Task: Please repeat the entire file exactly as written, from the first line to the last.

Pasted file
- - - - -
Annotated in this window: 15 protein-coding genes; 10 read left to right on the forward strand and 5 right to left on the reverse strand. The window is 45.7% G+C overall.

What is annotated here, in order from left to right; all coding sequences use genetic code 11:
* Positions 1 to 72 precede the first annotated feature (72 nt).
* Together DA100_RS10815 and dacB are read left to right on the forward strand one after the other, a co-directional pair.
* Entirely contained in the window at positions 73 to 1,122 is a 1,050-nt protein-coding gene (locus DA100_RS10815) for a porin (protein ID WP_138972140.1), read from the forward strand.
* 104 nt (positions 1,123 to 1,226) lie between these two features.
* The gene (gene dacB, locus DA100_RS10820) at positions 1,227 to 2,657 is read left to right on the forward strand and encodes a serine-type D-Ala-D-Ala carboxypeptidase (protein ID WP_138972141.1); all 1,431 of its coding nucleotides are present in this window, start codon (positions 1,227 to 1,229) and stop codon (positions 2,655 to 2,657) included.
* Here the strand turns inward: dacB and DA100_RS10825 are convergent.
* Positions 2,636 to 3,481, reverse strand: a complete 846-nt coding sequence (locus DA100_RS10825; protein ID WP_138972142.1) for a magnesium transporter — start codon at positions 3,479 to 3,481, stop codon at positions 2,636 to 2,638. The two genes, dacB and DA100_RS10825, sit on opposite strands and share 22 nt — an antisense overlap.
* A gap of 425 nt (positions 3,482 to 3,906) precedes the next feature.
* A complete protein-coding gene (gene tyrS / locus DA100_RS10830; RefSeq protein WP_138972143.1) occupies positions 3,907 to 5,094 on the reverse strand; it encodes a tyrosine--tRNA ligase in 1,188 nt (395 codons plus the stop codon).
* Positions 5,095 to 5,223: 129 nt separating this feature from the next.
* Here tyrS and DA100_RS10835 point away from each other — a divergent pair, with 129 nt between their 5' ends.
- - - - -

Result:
Annotated in this window: 15 protein-coding genes; 10 read left to right on the forward strand and 5 right to left on the reverse strand. The window is 45.7% G+C overall.

What is annotated here, in order from left to right; all coding sequences use genetic code 11:
* Positions 1 to 72 precede the first annotated feature (72 nt).
* Together DA100_RS10815 and dacB are read left to right on the forward strand one after the other, a co-directional pair.
* Entirely contained in the window at positions 73 to 1,122 is a 1,050-nt protein-coding gene (locus DA100_RS10815) for a porin (protein ID WP_138972140.1), read from the forward strand.
* 104 nt (positions 1,123 to 1,226) lie between these two features.
* The gene (gene dacB, locus DA100_RS10820) at positions 1,227 to 2,657 is read left to right on the forward strand and encodes a serine-type D-Ala-D-Ala carboxypeptidase (protein ID WP_138972141.1); all 1,431 of its coding nucleotides are present in this window, start codon (positions 1,227 to 1,229) and stop codon (positions 2,655 to 2,657) included.
* Here the strand turns inward: dacB and DA100_RS10825 are convergent.
* Positions 2,636 to 3,481, reverse strand: a complete 846-nt coding sequence (locus DA100_RS10825; protein ID WP_138972142.1) for a magnesium transporter — start codon at positions 3,479 to 3,481, stop codon at positions 2,636 to 2,638. The two genes, dacB and DA100_RS10825, sit on opposite strands and share 22 nt — an antisense overlap.
* A gap of 425 nt (positions 3,482 to 3,906) precedes the next feature.
* A complete protein-coding gene (gene tyrS / locus DA100_RS10830; RefSeq protein WP_138972143.1) occupies positions 3,907 to 5,094 on the reverse strand; it encodes a tyrosine--tRNA ligase in 1,188 nt (395 codons plus the stop codon).
* Positions 5,095 to 5,223: 129 nt separating this feature from the next.
* Here tyrS and DA100_RS10835 point away from each other — a divergent pair, with 129 nt between their 5' ends.